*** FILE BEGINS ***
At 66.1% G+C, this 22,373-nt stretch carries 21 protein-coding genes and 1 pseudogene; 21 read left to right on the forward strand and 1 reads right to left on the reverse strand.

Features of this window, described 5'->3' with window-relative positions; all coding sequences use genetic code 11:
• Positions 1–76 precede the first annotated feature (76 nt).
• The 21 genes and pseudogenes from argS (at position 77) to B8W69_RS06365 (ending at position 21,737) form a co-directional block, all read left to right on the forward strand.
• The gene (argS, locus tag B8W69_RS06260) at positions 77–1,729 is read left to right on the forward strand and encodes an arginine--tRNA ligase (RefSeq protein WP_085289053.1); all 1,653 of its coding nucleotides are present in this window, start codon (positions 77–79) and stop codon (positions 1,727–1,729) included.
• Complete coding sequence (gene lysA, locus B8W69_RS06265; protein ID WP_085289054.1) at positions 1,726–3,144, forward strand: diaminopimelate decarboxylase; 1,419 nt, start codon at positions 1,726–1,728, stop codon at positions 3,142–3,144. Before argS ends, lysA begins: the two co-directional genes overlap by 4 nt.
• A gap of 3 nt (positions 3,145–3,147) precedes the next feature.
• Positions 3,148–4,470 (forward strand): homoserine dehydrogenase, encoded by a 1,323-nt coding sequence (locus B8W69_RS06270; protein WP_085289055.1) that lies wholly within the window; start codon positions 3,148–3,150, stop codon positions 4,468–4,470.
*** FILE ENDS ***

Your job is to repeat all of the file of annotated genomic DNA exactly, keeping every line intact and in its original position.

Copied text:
At 66.1% G+C, this 22,373-nt stretch carries 21 protein-coding genes and 1 pseudogene; 21 read left to right on the forward strand and 1 reads right to left on the reverse strand.

Features of this window, described 5'->3' with window-relative positions; all coding sequences use genetic code 11:
• Positions 1–76 precede the first annotated feature (76 nt).
• The 21 genes and pseudogenes from argS (at position 77) to B8W69_RS06365 (ending at position 21,737) form a co-directional block, all read left to right on the forward strand.
• The gene (argS, locus tag B8W69_RS06260) at positions 77–1,729 is read left to right on the forward strand and encodes an arginine--tRNA ligase (RefSeq protein WP_085289053.1); all 1,653 of its coding nucleotides are present in this window, start codon (positions 77–79) and stop codon (positions 1,727–1,729) included.
• Complete coding sequence (gene lysA, locus B8W69_RS06265; protein ID WP_085289054.1) at positions 1,726–3,144, forward strand: diaminopimelate decarboxylase; 1,419 nt, start codon at positions 1,726–1,728, stop codon at positions 3,142–3,144. Before argS ends, lysA begins: the two co-directional genes overlap by 4 nt.
• A gap of 3 nt (positions 3,145–3,147) precedes the next feature.
• Positions 3,148–4,470 (forward strand): homoserine dehydrogenase, encoded by a 1,323-nt coding sequence (locus B8W69_RS06270; protein WP_085289055.1) that lies wholly within the window; start codon positions 3,148–3,150, stop codon positions 4,468–4,470.